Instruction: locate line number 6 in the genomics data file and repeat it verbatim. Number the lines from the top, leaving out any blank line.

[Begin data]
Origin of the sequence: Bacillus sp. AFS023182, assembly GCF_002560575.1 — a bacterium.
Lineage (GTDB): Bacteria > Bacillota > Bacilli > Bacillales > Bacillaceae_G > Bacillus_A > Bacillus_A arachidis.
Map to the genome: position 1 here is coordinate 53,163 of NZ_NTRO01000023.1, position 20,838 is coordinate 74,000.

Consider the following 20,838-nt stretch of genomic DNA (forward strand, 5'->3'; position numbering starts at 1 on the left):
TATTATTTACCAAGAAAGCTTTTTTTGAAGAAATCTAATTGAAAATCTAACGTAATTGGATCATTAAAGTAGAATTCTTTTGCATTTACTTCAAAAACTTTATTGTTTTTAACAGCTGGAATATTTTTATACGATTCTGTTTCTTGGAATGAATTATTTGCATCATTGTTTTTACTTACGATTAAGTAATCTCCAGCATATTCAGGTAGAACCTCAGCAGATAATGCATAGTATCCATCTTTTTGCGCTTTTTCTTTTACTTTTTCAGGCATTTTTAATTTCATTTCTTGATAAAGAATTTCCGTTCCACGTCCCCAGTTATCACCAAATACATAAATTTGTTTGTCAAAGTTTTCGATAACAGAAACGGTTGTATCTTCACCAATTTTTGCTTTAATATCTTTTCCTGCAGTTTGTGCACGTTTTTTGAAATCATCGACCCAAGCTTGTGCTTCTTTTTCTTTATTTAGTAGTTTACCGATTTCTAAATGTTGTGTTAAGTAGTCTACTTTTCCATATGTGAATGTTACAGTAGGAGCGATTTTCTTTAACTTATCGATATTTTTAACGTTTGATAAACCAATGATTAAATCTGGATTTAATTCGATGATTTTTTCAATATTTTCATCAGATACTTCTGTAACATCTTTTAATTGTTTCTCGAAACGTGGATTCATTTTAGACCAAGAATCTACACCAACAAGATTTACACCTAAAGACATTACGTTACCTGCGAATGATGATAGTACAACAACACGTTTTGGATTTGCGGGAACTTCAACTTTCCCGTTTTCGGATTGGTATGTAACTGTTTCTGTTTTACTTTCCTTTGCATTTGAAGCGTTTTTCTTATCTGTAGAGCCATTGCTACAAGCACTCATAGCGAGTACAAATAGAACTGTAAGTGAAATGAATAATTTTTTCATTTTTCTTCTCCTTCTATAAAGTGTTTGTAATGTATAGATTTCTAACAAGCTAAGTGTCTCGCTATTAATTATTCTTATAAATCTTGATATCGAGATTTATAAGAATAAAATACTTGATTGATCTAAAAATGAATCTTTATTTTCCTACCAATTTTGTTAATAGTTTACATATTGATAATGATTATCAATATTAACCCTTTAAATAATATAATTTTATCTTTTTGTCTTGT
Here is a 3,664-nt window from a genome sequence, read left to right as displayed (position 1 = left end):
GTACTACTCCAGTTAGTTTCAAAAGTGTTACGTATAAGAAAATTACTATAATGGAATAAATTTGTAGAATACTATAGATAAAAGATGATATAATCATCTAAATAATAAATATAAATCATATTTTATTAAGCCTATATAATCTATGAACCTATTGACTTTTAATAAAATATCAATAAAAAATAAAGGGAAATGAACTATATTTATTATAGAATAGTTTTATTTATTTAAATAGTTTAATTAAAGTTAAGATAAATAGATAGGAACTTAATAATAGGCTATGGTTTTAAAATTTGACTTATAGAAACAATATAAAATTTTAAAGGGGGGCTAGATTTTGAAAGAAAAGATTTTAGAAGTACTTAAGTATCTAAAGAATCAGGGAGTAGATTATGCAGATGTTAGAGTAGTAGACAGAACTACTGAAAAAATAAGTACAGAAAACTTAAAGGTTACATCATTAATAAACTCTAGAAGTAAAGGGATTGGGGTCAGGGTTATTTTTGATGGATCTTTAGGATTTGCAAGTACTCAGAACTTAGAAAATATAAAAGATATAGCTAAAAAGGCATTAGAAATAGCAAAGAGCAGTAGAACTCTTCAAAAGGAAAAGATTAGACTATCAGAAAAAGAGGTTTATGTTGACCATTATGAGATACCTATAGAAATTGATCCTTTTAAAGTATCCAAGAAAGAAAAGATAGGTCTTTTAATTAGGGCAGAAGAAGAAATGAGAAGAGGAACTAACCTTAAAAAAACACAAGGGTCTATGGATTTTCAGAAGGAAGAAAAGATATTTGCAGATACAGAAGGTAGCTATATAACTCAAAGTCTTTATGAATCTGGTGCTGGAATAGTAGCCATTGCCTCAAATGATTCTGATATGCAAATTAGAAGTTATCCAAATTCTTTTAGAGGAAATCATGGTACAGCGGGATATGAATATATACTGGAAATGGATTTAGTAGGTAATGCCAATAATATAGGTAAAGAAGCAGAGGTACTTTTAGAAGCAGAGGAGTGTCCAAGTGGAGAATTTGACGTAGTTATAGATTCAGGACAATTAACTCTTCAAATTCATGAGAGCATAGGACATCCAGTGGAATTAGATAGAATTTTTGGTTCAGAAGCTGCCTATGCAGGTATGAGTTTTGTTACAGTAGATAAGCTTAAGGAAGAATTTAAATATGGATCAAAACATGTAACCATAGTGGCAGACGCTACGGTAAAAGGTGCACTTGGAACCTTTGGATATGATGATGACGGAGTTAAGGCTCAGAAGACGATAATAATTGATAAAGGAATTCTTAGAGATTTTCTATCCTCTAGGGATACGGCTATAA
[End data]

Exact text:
Here is a 3,664-nt window from a genome sequence, read left to right as displayed (position 1 = left end):